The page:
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Title: Ground-water contaminant plume differentiation and source determination using BTEX concentration ratios

Abstract

Concentration ratios of benzene, toluene, ethylbenzene, and xylenes (BTEX) in ground water can be used for ground-water contaminant plume differentiation and source determination. Computer modeling utilizing BTEX soil-water partitioning coefficients and biodegradation rates shows that hydraulic dispersion, retardation, and biodegradation do not significantly modify the BTEX concentration ratios in ground water, particularly those of ethylbenzene and xylenes. Therefore, the BTEX concentration ratios are similar in the contaminant plumes that are derived from a common source or sources of similar BTEX compositions. In the vadose zone, the BTEX concentration ratios in downward-migrating contaminant free-product remain essentially unchanged because of the dynamic nature of soil adsorption and restricted natural soil ventilation. The only significant change in the BTEX concentration ratios occurs in the partitioning between ground water and contaminant free-product as the result of differential BTEX solubilities in water. In the partitioning, benzene/toluene and toluene/ethylbenzene concentration ratios of ground water are 3.6 and 3.3 times greater respectively than the ratios at the source, while the ratios of ethylbenzene and xylenes remain unchanged. The geochemical methods were successfully applied and tested at two sites where multiple ground-water contaminant plumes from different sources were superimposed. The conclusions of geochemical analysis are consistent with themore » site-specific hydraulic characteristics and facility operation histories.« less

Authors:
; ; ;  [1]
  1. T.M. Gates Inc., Milford, OH (United States)
Publication Date:
Sponsoring Org.:
USDOE
OSTI Identifier:
128861
Resource Type:
Journal Article
Journal Name:
Ground Water
Additional Journal Information:
Journal Volume: 33; Journal Issue: 6; Other Information: PBD: Nov-Dec 1995
Country of Publication:
United States
Language:
English
Subject:
54 ENVIRONMENTAL SCIENCES; GROUND WATER; WATER POLLUTION; BENZENE; POLLUTION SOURCES; ENVIRONMENTAL TRANSPORT; ALKYLATED AROMATICS; HYDRAULIC CONDUCTIVITY; TOLUENE; XYLENES; GEOCHEMISTRY; MATHEMATICAL MODELS; ECOLOGICAL CONCENTRATION

Citation Formats

Yang, Y J, Spencer, R D, Mersmann, M A, and Gates, T M. Ground-water contaminant plume differentiation and source determination using BTEX concentration ratios. United States: N. p., 1995. Web. doi:10.1111/j.1745-6584.1995.tb00038.x.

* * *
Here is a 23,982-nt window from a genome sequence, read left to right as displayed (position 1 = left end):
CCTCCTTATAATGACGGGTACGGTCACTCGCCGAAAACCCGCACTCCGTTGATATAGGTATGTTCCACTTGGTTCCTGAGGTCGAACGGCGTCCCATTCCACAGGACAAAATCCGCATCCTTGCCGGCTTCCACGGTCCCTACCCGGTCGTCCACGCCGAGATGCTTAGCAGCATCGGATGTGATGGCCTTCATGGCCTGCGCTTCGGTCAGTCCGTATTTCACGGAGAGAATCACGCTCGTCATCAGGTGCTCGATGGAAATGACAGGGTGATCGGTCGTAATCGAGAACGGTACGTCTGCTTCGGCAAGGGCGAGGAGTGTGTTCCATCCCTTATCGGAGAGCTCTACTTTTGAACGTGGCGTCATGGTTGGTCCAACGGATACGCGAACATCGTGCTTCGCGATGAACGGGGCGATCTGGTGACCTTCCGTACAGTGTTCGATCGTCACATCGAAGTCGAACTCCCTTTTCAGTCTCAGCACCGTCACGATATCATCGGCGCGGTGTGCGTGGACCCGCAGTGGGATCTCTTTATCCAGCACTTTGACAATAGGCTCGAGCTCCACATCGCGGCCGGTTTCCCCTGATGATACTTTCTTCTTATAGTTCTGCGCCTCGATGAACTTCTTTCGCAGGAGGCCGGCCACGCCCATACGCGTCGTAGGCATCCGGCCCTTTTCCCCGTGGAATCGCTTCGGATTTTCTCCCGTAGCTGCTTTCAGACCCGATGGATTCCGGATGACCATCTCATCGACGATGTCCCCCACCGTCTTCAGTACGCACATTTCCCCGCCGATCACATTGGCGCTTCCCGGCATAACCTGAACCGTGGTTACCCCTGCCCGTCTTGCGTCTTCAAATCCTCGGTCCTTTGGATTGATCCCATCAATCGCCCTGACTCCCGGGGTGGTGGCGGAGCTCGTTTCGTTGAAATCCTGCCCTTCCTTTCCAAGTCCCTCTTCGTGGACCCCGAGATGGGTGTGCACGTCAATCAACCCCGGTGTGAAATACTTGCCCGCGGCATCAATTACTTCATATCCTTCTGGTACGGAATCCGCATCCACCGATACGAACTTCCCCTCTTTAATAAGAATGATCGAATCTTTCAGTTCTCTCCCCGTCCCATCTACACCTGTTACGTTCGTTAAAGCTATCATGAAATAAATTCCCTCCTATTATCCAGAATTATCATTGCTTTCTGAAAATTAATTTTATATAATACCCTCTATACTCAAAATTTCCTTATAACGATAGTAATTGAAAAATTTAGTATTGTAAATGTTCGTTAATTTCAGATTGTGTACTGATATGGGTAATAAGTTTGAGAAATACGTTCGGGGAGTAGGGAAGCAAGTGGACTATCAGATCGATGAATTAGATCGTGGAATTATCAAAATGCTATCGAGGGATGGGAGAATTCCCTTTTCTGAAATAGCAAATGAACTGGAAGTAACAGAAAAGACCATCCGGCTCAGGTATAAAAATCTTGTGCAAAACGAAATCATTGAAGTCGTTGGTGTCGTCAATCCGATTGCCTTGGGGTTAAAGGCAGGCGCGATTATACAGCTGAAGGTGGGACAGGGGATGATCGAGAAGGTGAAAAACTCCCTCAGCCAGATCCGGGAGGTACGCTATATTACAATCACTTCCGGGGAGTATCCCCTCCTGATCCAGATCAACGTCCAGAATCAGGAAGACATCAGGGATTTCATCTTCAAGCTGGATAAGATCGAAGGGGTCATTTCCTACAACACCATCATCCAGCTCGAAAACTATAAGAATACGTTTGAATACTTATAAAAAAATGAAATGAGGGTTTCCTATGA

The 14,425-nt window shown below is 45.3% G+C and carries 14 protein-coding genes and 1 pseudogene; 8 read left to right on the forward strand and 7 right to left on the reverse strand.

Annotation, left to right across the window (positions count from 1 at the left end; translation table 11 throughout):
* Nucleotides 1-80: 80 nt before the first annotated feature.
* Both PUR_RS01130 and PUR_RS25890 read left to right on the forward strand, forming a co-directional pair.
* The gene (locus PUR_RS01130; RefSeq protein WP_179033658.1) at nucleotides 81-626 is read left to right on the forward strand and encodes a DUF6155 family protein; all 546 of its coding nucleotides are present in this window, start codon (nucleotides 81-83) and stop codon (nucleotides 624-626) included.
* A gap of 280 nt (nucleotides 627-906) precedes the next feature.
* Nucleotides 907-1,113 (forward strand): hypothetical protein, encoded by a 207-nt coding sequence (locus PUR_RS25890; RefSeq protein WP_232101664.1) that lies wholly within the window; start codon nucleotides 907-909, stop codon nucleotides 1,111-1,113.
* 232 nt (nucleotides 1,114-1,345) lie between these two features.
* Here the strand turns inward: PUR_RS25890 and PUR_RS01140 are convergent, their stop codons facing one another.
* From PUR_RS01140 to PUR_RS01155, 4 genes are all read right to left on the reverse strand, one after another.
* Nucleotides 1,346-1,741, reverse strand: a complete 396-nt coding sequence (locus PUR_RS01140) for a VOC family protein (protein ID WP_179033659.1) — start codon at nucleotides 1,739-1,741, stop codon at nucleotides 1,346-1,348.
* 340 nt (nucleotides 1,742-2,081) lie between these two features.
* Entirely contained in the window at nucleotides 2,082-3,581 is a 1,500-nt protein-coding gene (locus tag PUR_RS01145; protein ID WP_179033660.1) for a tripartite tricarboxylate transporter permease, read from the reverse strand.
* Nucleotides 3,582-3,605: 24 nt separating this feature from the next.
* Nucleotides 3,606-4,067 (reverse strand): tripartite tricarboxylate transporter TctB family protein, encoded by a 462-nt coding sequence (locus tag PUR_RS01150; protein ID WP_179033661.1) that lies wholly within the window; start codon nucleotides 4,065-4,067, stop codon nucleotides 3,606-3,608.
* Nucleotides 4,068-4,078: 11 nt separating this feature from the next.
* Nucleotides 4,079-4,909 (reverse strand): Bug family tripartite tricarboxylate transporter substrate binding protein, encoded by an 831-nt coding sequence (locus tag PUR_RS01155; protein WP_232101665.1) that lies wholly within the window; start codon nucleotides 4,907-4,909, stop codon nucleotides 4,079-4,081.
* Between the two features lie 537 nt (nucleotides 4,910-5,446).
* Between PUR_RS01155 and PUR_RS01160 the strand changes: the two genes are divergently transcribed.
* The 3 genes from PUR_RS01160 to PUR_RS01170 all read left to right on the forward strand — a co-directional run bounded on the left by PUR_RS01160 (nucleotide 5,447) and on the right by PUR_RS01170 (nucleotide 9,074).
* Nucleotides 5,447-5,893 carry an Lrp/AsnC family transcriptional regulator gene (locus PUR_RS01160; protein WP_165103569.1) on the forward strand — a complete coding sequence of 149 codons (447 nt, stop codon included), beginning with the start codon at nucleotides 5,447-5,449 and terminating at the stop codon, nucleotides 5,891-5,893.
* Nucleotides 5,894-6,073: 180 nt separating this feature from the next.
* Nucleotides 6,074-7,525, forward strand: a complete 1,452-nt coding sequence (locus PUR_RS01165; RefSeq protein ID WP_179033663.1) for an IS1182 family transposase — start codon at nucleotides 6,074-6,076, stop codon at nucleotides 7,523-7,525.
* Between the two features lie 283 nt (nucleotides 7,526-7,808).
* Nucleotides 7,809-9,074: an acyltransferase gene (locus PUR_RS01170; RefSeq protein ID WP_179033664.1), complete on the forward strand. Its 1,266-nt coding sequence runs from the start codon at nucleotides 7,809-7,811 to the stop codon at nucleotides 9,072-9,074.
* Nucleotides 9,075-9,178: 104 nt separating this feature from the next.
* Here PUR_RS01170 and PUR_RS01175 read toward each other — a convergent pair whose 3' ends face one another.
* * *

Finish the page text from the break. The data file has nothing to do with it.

Yang, Y J, Spencer, R D, Mersmann, M A, & Gates, T M. Ground-water contaminant plume differentiation and source determination using BTEX concentration ratios. United States. https://doi.org/10.1111/j.1745-6584.1995.tb00038.x
Yang, Y J, Spencer, R D, Mersmann, M A, and Gates, T M. Wed . "Ground-water contaminant plume differentiation and source determination using BTEX concentration ratios". United States. https://doi.org/10.1111/j.1745-6584.1995.tb00038.x.
@article{osti_128861,
title = {Ground-water contaminant plume differentiation and source determination using BTEX concentration ratios},
author = {Yang, Y J and Spencer, R D and Mersmann, M A and Gates, T M},
abstractNote = {Concentration ratios of benzene, toluene, ethylbenzene, and xylenes (BTEX) in ground water can be used for ground-water contaminant plume differentiation and source determination. Computer modeling utilizing BTEX soil-water partitioning coefficients and biodegradation rates shows that hydraulic dispersion, retardation, and biodegradation do not significantly modify the BTEX concentration ratios in ground water, particularly those of ethylbenzene and xylenes. Therefore, the BTEX concentration ratios are similar in the contaminant plumes that are derived from a common source or sources of similar BTEX compositions. In the vadose zone, the BTEX concentration ratios in downward-migrating contaminant free-product remain essentially unchanged because of the dynamic nature of soil adsorption and restricted natural soil ventilation. The only significant change in the BTEX concentration ratios occurs in the partitioning between ground water and contaminant free-product as the result of differential BTEX solubilities in water. In the partitioning, benzene/toluene and toluene/ethylbenzene concentration ratios of ground water are 3.6 and 3.3 times greater respectively than the ratios at the source, while the ratios of ethylbenzene and xylenes remain unchanged. The geochemical methods were successfully applied and tested at two sites where multiple ground-water contaminant plumes from different sources were superimposed. The conclusions of geochemical analysis are consistent with the site-specific hydraulic characteristics and facility operation histories.},
doi = {10.1111/j.1745-6584.1995.tb00038.x},
url = {https://www.osti.gov/biblio/128861}, journal = {Ground Water},
number = 6,
volume = 33,
place = {United States},
year = {1995},
month = {11}
}